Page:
Grampy’s Boat

I can’t remember exactly how it came up, but my father mentioned one day that Grampy’s old boat was sitting in a heap of trash and brush out back. He said that I could have it if I wanted.  To say the least, the thing was in rough shape.  The paint was peeling off.  It was filthy, and you would have been afraid to touch it. Once I got to scraping, I found the few small holes that had been crudely stuffed with oakum. Remembering back on the few times I’d been out in it in my childhood, I did recall that it leaked a little.  Hey, free boat. But the thing was definitely going to take some work.


So I made it my summer project. Using an angle grinder with a wire brush attachment, I brought the paint down to bare metal.  The holes were then all properly patched with epoxy putty.  It was expensive, but I ended up repainting it with some proper marine paint.  With a glossy white hull and kelly green trim, and the deck painted with truck bed liner, the thing ended up looking better than ever.  Often, when I’m tied up to the landing, either getting ready to head home or trying to make way, people will stop and comment, “What a pretty boat.”  That will give me an opportunity to tell all about how it was my grandfather’s and how I inherited it and fixed it up.  As conversation starters go, it does its job.


Now, it’s Grampy’s boat and I love it, but how well does it function?  I’ve gotta say that it does everything I need it to do.  The big thing is space.  For a day of fishing, while I cant help but notice the kayak fishermen struggling to fit their gear, I can easily pack a sizable tackle box and a cooler and still have plenty of room to sprawl out and stretch my legs.  I’ve taken my boat for three and four night trips, complete with tent and sleeping bag, food and cooking gear, and stuff to fish with.  There’s plenty of room.  While I’m all for minimalism and ultralight camping, with this thing, I don’t need to.

And with the flat bottom, it’s remarkably stable.  It’s a smooth ride on calm water.  You see all those people, out on the water with their paddle boards, doing their yoga?  I can stand up and do that too.  I too can stand like a warrior or a tree and say Om.  And when you’re rowing, you just glide along.  It’s perfect for a day of fishing.  It’s perfect for getting out to some place remote.  It’s perfect for just hanging out on the water.  The thing is an absolute gift.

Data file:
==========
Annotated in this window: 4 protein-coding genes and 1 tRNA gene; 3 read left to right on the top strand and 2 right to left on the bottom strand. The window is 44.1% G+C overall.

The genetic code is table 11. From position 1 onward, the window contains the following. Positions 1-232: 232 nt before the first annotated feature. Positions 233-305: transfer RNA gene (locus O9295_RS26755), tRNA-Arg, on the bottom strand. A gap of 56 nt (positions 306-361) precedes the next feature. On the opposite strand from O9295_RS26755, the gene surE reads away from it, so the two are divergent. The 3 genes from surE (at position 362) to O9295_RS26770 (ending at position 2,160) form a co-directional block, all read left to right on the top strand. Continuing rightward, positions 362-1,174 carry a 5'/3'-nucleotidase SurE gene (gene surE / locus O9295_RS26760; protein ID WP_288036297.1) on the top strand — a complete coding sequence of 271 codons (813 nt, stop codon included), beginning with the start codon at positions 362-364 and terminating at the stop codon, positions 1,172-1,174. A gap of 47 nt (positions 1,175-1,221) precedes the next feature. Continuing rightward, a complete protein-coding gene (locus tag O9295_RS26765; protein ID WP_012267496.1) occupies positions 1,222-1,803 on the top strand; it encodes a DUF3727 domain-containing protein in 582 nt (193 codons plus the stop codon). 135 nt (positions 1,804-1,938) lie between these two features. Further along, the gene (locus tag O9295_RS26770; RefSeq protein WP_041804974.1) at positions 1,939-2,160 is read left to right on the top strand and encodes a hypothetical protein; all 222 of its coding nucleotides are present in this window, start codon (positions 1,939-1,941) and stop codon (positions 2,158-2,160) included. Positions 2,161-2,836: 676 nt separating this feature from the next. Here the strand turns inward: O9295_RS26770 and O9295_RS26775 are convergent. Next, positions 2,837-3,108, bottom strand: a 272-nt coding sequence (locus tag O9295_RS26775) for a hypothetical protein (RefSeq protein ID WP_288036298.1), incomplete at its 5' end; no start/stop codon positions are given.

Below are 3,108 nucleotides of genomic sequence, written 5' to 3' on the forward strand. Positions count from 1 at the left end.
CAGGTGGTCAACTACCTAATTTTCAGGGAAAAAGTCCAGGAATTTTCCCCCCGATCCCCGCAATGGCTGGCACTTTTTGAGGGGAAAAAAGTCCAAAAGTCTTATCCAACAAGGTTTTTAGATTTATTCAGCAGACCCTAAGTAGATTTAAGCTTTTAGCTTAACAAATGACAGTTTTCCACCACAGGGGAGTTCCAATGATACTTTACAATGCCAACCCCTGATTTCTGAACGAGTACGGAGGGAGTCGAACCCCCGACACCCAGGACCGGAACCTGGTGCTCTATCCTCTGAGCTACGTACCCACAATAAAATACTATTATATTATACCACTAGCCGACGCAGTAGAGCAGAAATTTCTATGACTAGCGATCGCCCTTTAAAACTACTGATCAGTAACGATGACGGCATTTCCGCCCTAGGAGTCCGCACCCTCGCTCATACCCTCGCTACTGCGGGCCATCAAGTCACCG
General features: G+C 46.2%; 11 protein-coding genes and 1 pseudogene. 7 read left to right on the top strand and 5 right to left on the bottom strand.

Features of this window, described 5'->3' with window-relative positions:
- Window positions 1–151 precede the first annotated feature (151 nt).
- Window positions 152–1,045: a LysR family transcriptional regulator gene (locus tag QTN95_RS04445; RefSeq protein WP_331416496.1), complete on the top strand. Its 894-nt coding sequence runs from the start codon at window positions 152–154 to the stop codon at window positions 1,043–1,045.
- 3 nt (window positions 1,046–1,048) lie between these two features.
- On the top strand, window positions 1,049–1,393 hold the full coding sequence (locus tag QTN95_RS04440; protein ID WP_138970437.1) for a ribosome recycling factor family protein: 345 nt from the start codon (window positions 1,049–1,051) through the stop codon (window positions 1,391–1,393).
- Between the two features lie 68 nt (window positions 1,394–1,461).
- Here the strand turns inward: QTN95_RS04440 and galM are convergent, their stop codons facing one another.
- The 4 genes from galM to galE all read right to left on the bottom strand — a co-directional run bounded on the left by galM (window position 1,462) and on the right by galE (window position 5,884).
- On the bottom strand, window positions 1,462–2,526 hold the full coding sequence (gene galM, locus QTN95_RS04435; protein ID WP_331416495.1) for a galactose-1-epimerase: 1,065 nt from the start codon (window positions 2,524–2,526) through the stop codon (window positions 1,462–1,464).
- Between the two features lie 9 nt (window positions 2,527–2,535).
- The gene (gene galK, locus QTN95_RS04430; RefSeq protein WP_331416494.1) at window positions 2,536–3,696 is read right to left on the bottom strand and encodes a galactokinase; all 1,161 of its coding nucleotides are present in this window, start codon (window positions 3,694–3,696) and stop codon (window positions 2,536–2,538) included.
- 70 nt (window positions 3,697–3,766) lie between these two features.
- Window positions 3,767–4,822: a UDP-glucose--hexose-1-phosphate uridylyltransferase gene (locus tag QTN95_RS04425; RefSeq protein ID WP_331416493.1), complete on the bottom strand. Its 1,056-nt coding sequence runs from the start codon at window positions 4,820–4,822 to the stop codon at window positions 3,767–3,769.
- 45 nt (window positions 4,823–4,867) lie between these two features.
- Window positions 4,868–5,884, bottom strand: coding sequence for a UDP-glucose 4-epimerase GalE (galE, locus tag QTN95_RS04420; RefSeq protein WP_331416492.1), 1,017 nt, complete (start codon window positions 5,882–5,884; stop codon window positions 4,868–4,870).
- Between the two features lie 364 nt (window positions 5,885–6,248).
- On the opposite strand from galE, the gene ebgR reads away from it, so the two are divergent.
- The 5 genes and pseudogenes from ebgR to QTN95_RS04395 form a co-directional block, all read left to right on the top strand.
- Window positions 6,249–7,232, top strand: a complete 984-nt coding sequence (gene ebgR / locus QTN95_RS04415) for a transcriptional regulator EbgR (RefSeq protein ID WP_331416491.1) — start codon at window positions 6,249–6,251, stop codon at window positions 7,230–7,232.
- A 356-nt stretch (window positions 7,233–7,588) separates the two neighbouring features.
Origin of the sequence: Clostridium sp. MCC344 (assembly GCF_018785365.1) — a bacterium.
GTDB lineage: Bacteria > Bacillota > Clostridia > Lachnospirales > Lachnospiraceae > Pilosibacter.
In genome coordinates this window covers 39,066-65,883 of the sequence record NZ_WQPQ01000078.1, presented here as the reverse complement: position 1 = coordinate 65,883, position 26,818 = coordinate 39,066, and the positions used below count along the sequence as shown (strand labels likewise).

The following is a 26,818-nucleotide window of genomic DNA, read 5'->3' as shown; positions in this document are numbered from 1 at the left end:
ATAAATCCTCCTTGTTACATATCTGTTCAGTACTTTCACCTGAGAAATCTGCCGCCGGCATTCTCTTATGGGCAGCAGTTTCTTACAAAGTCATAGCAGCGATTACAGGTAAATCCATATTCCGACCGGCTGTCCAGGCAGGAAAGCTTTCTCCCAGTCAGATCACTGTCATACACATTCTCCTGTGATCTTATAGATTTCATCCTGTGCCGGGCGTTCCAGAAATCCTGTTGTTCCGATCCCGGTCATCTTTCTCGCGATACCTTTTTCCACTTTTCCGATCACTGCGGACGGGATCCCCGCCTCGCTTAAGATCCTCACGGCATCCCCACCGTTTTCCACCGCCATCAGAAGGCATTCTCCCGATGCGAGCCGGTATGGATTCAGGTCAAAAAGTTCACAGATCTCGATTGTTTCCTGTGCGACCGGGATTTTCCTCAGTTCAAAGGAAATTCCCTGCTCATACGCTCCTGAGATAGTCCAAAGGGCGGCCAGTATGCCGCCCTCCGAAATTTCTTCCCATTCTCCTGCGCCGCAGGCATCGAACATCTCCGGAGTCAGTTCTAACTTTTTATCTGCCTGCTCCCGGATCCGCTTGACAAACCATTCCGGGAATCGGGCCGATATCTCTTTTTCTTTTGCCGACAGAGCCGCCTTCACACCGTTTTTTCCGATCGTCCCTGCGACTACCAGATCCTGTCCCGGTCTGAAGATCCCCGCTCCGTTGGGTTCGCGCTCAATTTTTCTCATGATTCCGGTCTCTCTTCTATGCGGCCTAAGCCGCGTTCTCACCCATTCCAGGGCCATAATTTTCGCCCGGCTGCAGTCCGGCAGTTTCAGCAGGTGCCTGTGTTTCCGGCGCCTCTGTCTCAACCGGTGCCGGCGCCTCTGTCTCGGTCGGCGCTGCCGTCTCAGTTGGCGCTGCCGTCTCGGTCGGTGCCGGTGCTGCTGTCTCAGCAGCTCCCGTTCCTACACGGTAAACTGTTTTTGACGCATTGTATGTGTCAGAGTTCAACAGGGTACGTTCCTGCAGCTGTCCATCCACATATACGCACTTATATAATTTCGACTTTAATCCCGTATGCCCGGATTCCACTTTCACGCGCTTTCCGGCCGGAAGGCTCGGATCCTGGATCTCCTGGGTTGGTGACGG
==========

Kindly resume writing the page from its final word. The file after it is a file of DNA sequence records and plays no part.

As with anything though, it has its weaknesses.  I wish I could figure out how to portage it.  While I can drag it across the lawn and wrestle it on top of the jeep with no trouble, the thing’s a little awkward to carry any distance.  There’s no yoke or anything, as with a canoe.  And while it’s great on smooth water, you’ll feel every wave on a rough day.  Generally, if I see white caps, I head home.  Being a rowboat, you also can’t see where you’re headed, so awareness is the key.  But that’s the deal with any rowboat.  Overall though, the big thing I’m worried about is durability.  I can patch a small hole, but I’m waiting for that one big tear that will send it to the bottom.  One day I’m going to scrape across a rock, and that rock is going to put a long gouge along the hull.  As the boat’s metal, it will sink.  It’ll be the end of it.

Would I trade it though?  If someone offered me a $1000 touring kayak, would I swap.  No.  It’s my boat.  It’s unique.  It’s not something where someone can just go out and get another one like it.  This boat is special.  It’s mine.  It’s Grampy’s boat.



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